A m?lange of glowing press surrounds Source's vegan and vegetarian menu, which chefs craft with compassion for all life forms amid purified air and shimmering light shows. The eatery feeds the senses and uplifts down-on-their-luck rainbows with waterfall sounds and soothing ambient music. An enormous stone dragon's head draws attention to brick-oven-fired pizzas cloaked adventurously in house-made mozzarella, truffle oil, and guacamole. As cool waves of filtered air carry snippets of happy chatter, ionically filtered water serves as a building block for organic veggie burgers, raw salads, and sandwiches on freshly baked bread. Raw agave nectar leaps into beverages to kick sugar to the curb and allow patrons to enjoy natural sweetness without stealing beekeepers' thermoses. A tent over the outdoor patio admits sun on warm days and releases sated sighs to soar up into the sky.
A Slice of History: In 2007, the New York Times summed up Greens and its accomplishments, saying it was "the restaurant that brought vegetarian food out from sprout-infested health food stores and established it as a cuisine in America."
Who's Cooking: Executive Chef Annie Somerville, an icon in vegetarian cooking. She arrived at Greens in 1981, and to this day, works closely with local purveyors to keep the restaurant's pantries stocked.
Green Gulch Farm: Located in Marin County, this residential Zen community was established along with Greens in 1979. It supplies the restaurant with seasonal produce year-round.
When to Go: Time your visit around dusk—that way, when you get those seats by the window, you can see the Golden Gate Bridge and the sun setting through its arches. Boom, double points.
If You Can’t Make It, Try This: Pick up chef Somerville's award-winning cookbook Field of Greens, a collection of nearly 300 recipes that include everything from Greens' famous pizzas to its addictive breads.
About the Owners: At her home on Be Love Farm, Terces Engelhart often makes vegan meals from the farm’s bounty, even grinding corn to make her tortillas from scratch. Terces and her husband and business partner, Matthew, realized they could fill a void in the Bay Area by providing vegan Mexican fare that is also local and organic, and Gracias Madre was born.
Empanada: half-moon-shaped pastry stuffed with savory ingredients, such as meats and veggies; most Latin or Latin-inspired cuisines have some form of the dish.
Pozole: a Latin American soup made with hominy, spicy chilies, meat (most often pork), and garnishes such as radish, cilantro, and lime juice.
While You’re in the Neighborhood
Before: Fuel mealtime conversations by catching an independent flick at the Roxie (3117 16th Street).
After: Get a new set of wheels at Mission Bicycle Company (766 Valencia Street).
Nobody ever opens a can at Café Gratitude. Here, chefs craft every single dish using only fresh fruits, vegetables, seeds, nuts, and whole grains. Huge believers in environmental sustainability and cruelty-free lifestyles, they cook with 100% organic ingredients—taken either from their own garden or from local farms—to create a menu of gourmet vegan dishes designed to taste great and make you feel even better. “What Café Gratitude serves is clean and good,” states Los Angeles Times food critic Jessica Gelt, “It feels healthful.”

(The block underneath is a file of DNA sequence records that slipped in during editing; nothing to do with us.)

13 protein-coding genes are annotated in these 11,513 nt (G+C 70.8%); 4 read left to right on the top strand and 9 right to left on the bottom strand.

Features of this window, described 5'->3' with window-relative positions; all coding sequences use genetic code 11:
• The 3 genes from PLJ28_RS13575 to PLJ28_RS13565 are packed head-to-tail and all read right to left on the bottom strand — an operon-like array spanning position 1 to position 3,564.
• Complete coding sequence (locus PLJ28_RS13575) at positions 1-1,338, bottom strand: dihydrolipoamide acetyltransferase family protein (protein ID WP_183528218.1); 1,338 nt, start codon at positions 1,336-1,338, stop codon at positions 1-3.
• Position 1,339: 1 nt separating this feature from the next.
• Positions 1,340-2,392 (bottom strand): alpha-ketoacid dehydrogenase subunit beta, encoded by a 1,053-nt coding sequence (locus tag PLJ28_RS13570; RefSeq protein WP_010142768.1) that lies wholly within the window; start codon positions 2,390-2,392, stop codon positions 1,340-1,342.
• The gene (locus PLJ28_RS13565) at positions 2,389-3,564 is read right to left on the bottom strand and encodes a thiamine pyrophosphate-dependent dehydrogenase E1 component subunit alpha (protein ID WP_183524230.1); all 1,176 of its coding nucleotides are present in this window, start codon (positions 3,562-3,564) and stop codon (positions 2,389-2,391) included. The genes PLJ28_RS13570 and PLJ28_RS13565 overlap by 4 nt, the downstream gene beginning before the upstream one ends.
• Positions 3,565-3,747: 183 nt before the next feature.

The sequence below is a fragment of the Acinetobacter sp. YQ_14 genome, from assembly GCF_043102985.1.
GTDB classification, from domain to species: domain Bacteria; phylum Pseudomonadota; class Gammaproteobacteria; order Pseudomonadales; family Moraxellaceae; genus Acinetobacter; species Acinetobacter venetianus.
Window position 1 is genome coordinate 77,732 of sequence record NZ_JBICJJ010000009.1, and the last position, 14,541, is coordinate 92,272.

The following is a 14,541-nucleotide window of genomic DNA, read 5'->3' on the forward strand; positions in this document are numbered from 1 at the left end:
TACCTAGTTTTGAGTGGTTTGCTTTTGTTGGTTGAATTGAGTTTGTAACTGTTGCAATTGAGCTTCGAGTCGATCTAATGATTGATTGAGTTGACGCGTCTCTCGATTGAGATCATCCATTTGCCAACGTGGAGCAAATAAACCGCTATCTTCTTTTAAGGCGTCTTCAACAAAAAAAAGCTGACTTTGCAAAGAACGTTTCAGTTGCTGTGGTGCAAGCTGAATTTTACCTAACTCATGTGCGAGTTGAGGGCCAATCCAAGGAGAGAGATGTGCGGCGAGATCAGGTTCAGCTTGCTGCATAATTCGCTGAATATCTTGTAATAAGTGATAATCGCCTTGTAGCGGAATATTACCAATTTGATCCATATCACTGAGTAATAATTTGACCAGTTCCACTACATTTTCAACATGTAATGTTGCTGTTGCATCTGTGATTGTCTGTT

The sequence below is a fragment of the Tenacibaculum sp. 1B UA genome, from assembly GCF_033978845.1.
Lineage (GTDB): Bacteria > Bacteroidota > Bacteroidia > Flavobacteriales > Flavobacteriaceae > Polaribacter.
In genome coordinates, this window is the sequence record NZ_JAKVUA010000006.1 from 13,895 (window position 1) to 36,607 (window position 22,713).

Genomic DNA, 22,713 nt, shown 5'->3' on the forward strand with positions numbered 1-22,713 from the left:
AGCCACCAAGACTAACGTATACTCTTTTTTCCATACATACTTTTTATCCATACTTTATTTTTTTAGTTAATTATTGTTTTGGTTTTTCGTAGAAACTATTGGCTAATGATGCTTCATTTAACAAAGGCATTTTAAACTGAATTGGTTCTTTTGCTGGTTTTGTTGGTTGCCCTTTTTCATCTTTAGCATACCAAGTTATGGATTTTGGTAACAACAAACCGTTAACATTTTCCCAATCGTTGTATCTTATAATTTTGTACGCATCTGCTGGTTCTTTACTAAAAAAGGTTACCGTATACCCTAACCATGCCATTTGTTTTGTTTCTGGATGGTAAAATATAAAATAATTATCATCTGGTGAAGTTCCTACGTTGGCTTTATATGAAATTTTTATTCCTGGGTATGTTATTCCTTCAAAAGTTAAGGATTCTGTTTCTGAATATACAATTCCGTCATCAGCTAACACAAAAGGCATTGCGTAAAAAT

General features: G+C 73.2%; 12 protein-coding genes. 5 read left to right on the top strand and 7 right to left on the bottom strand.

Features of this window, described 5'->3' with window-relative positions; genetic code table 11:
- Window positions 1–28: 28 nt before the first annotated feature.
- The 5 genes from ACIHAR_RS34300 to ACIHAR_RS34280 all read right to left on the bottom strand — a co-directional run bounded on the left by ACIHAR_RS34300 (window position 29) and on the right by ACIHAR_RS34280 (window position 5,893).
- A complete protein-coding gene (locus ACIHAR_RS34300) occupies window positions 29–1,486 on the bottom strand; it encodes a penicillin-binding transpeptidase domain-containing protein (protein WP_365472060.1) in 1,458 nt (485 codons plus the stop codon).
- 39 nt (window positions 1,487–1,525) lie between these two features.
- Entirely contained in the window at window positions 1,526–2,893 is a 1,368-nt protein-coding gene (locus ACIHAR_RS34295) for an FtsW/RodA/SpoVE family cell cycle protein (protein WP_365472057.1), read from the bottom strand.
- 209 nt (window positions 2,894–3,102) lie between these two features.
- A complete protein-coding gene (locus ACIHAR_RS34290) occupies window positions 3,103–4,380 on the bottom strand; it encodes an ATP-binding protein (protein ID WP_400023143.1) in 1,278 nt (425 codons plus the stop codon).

Here, you won't find a wine rack buckling under the weight of hundreds of bottles. What you will find is a small, focused selection that's adventurous in scope. Rather than stocking just local wines, the staff seeks out truly unique offerings from around the world, from Cahors, France, to Stellenbosch, South Africa. This curated list not only presents a wide swath of international flavors, but also, according to Examiner, “offers options in terms of texture and taste.”
All restaurants have a particular trait they’re known for—some are ritzy, some are relaxed, and some are just plain loud. It isn’t hard to discover what Café Gratitude’s signature quality is. In fact, it’s right there in the name. The earth-minded eatery not only focuses on preparing healthy vegan cuisine, but also on cultivating a spirit of gratefulness and positivity. To achieve this, the restaurant adheres to a practice called sacred commerce, which is rooted in the belief that businesses should infect the community with positive feelings and a desire to make meaningful changes. This ideology is perhaps most evident in Café Gratitude’s service. In addition to taking food and drink orders, the warm and friendly staff always ask guests the Question of the Day—such as “What do you have an abundance of?”—to set the stage for meaningful table conversations and opportunities for personal reflection.
When to Go: Reservations are recommended any time of day, but lunch may be the sweet spot for dining without waiting and for finding a spot for your ride.
Press Props: CNN named the restaurant to its 50 Best Chinese Restaurants in the United States list in 2012.
Seitan: a vegetarian meat substitute made from wheat gluten.
The Story: Loving Hut serves up wholesome, plant-based vegan food at more than 200 locations in 26 countries across the globe. The catch? Each location serves a unique menu, allowing chefs to create dishes that showcase local produce and tastes.
When to Go: Each Loving Hut location offers a reasonably priced lunch special throughout the week.
Pho: Vietnamese soup consisting of broth and rice noodles, often topped with meat or another protein and served with garnishes such as basil, sprouts, lime, and jalapeños.
Tofu: pressed soybean curds often used as a substitute for meat. Because of its mildness, tofu easily absorbs flavors from marinades and other ingredients.